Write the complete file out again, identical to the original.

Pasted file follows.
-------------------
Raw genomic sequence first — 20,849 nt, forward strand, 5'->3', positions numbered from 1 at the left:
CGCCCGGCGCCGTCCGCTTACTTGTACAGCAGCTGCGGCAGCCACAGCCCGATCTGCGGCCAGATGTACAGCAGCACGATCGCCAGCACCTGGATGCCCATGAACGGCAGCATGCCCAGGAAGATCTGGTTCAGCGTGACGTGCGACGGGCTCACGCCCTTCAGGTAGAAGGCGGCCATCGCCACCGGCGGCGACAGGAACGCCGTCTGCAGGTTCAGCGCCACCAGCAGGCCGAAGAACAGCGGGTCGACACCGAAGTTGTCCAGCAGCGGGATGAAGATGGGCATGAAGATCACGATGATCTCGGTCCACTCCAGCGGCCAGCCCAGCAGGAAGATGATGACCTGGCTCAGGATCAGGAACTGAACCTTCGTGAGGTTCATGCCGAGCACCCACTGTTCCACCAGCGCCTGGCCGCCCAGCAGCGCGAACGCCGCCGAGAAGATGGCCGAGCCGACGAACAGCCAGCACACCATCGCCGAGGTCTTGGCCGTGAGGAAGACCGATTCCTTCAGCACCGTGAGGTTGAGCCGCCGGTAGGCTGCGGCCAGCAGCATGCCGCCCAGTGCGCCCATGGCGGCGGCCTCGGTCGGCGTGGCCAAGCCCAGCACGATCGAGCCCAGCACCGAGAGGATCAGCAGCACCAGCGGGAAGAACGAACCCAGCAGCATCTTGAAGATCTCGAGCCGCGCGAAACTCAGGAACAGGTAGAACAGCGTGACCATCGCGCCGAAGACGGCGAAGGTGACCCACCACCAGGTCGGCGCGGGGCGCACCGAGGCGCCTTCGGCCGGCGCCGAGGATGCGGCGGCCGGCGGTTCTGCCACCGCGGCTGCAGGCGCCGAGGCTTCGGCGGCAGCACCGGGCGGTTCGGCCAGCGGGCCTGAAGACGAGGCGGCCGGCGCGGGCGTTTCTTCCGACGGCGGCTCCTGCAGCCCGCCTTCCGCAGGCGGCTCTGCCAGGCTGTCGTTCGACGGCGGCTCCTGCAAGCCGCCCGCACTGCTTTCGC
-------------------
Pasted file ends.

Raw genomic sequence first — 20,849 nt, forward strand, 5'->3', positions numbered from 1 at the left:
CGCCCGGCGCCGTCCGCTTACTTGTACAGCAGCTGCGGCAGCCACAGCCCGATCTGCGGCCAGATGTACAGCAGCACGATCGCCAGCACCTGGATGCCCATGAACGGCAGCATGCCCAGGAAGATCTGGTTCAGCGTGACGTGCGACGGGCTCACGCCCTTCAGGTAGAAGGCGGCCATCGCCACCGGCGGCGACAGGAACGCCGTCTGCAGGTTCAGCGCCACCAGCAGGCCGAAGAACAGCGGGTCGACACCGAAGTTGTCCAGCAGCGGGATGAAGATGGGCATGAAGATCACGATGATCTCGGTCCACTCCAGCGGCCAGCCCAGCAGGAAGATGATGACCTGGCTCAGGATCAGGAACTGAACCTTCGTGAGGTTCATGCCGAGCACCCACTGTTCCACCAGCGCCTGGCCGCCCAGCAGCGCGAACGCCGCCGAGAAGATGGCCGAGCCGACGAACAGCCAGCACACCATCGCCGAGGTCTTGGCCGTGAGGAAGACCGATTCCTTCAGCACCGTGAGGTTGAGCCGCCGGTAGGCTGCGGCCAGCAGCATGCCGCCCAGTGCGCCCATGGCGGCGGCCTCGGTCGGCGTGGCCAAGCCCAGCACGATCGAGCCCAGCACCGAGAGGATCAGCAGCACCAGCGGGAAGAACGAACCCAGCAGCATCTTGAAGATCTCGAGCCGCGCGAAACTCAGGAACAGGTAGAACAGCGTGACCATCGCGCCGAAGACGGCGAAGGTGACCCACCACCAGGTCGGCGCGGGGCGCACCGAGGCGCCTTCGGCCGGCGCCGAGGATGCGGCGGCCGGCGGTTCTGCCACCGCGGCTGCAGGCGCCGAGGCTTCGGCGGCAGCACCGGGCGGTTCGGCCAGCGGGCCTGAAGACGAGGCGGCCGGCGCGGGCGTTTCTTCCGACGGCGGCTCCTGCAGCCCGCCTTCCGCAGGCGGCTCTGCCAGGCTGTCGTTCGACGGCGGCTCCTGCAAGCCGCCCGCACTGCTTTCGC